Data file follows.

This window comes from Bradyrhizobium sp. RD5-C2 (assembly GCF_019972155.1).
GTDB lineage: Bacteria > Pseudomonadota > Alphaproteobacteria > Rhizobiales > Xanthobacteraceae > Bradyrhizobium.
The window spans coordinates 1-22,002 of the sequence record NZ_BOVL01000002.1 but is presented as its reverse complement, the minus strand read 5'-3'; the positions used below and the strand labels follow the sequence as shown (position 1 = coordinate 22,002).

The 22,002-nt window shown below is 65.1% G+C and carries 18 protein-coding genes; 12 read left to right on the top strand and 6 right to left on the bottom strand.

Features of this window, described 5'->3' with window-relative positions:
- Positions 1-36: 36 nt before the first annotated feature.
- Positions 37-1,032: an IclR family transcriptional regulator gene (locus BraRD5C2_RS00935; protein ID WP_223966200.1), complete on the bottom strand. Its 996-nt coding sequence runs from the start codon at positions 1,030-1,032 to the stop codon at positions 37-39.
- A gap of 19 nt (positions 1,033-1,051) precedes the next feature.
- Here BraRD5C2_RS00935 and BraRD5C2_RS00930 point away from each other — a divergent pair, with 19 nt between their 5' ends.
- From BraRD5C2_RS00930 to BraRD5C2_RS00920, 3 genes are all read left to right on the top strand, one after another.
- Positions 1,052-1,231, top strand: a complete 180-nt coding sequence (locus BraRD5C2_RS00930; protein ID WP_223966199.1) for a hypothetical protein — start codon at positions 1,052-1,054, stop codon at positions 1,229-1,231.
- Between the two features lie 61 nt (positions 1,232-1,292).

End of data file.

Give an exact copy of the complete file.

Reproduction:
This window comes from Bradyrhizobium sp. RD5-C2 (assembly GCF_019972155.1).
GTDB lineage: Bacteria > Pseudomonadota > Alphaproteobacteria > Rhizobiales > Xanthobacteraceae > Bradyrhizobium.
The window spans coordinates 1-22,002 of the sequence record NZ_BOVL01000002.1 but is presented as its reverse complement, the minus strand read 5'-3'; the positions used below and the strand labels follow the sequence as shown (position 1 = coordinate 22,002).

The 22,002-nt window shown below is 65.1% G+C and carries 18 protein-coding genes; 12 read left to right on the top strand and 6 right to left on the bottom strand.

Features of this window, described 5'->3' with window-relative positions:
- Positions 1-36: 36 nt before the first annotated feature.
- Positions 37-1,032: an IclR family transcriptional regulator gene (locus BraRD5C2_RS00935; protein ID WP_223966200.1), complete on the bottom strand. Its 996-nt coding sequence runs from the start codon at positions 1,030-1,032 to the stop codon at positions 37-39.
- A gap of 19 nt (positions 1,033-1,051) precedes the next feature.
- Here BraRD5C2_RS00935 and BraRD5C2_RS00930 point away from each other — a divergent pair, with 19 nt between their 5' ends.
- From BraRD5C2_RS00930 to BraRD5C2_RS00920, 3 genes are all read left to right on the top strand, one after another.
- Positions 1,052-1,231, top strand: a complete 180-nt coding sequence (locus BraRD5C2_RS00930; protein ID WP_223966199.1) for a hypothetical protein — start codon at positions 1,052-1,054, stop codon at positions 1,229-1,231.
- Between the two features lie 61 nt (positions 1,232-1,292).